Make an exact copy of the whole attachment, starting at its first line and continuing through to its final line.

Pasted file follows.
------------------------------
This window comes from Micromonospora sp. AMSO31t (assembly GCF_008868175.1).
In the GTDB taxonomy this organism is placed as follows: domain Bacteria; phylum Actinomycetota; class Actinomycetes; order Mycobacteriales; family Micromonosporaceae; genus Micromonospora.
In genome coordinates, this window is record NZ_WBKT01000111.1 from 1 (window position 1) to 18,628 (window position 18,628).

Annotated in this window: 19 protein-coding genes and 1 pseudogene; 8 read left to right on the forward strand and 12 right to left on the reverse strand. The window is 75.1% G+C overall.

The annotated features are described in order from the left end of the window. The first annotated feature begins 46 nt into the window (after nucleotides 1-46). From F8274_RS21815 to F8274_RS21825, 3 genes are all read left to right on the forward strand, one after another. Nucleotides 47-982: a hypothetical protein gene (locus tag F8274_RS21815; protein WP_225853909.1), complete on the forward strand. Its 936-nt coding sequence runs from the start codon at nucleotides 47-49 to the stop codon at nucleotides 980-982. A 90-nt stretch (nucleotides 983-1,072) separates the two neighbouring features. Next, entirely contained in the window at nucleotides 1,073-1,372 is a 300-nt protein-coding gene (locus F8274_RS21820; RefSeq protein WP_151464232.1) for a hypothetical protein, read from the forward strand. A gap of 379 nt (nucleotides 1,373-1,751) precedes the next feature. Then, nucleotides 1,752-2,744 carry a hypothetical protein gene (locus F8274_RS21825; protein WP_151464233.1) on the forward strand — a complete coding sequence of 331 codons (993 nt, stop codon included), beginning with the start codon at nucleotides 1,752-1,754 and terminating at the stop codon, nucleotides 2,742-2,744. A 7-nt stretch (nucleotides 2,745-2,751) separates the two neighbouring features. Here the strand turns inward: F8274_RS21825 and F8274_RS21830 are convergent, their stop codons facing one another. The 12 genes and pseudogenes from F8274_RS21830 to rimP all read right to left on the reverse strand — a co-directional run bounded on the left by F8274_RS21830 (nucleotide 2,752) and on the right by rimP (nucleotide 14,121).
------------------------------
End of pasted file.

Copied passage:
This window comes from Micromonospora sp. AMSO31t (assembly GCF_008868175.1).
In the GTDB taxonomy this organism is placed as follows: domain Bacteria; phylum Actinomycetota; class Actinomycetes; order Mycobacteriales; family Micromonosporaceae; genus Micromonospora.
In genome coordinates, this window is record NZ_WBKT01000111.1 from 1 (window position 1) to 18,628 (window position 18,628).

Annotated in this window: 19 protein-coding genes and 1 pseudogene; 8 read left to right on the forward strand and 12 right to left on the reverse strand. The window is 75.1% G+C overall.

The annotated features are described in order from the left end of the window. The first annotated feature begins 46 nt into the window (after nucleotides 1-46). From F8274_RS21815 to F8274_RS21825, 3 genes are all read left to right on the forward strand, one after another. Nucleotides 47-982: a hypothetical protein gene (locus tag F8274_RS21815; protein WP_225853909.1), complete on the forward strand. Its 936-nt coding sequence runs from the start codon at nucleotides 47-49 to the stop codon at nucleotides 980-982. A 90-nt stretch (nucleotides 983-1,072) separates the two neighbouring features. Next, entirely contained in the window at nucleotides 1,073-1,372 is a 300-nt protein-coding gene (locus F8274_RS21820; RefSeq protein WP_151464232.1) for a hypothetical protein, read from the forward strand. A gap of 379 nt (nucleotides 1,373-1,751) precedes the next feature. Then, nucleotides 1,752-2,744 carry a hypothetical protein gene (locus F8274_RS21825; protein WP_151464233.1) on the forward strand — a complete coding sequence of 331 codons (993 nt, stop codon included), beginning with the start codon at nucleotides 1,752-1,754 and terminating at the stop codon, nucleotides 2,742-2,744. A 7-nt stretch (nucleotides 2,745-2,751) separates the two neighbouring features. Here the strand turns inward: F8274_RS21825 and F8274_RS21830 are convergent, their stop codons facing one another. The 12 genes and pseudogenes from F8274_RS21830 to rimP all read right to left on the reverse strand — a co-directional run bounded on the left by F8274_RS21830 (nucleotide 2,752) and on the right by rimP (nucleotide 14,121).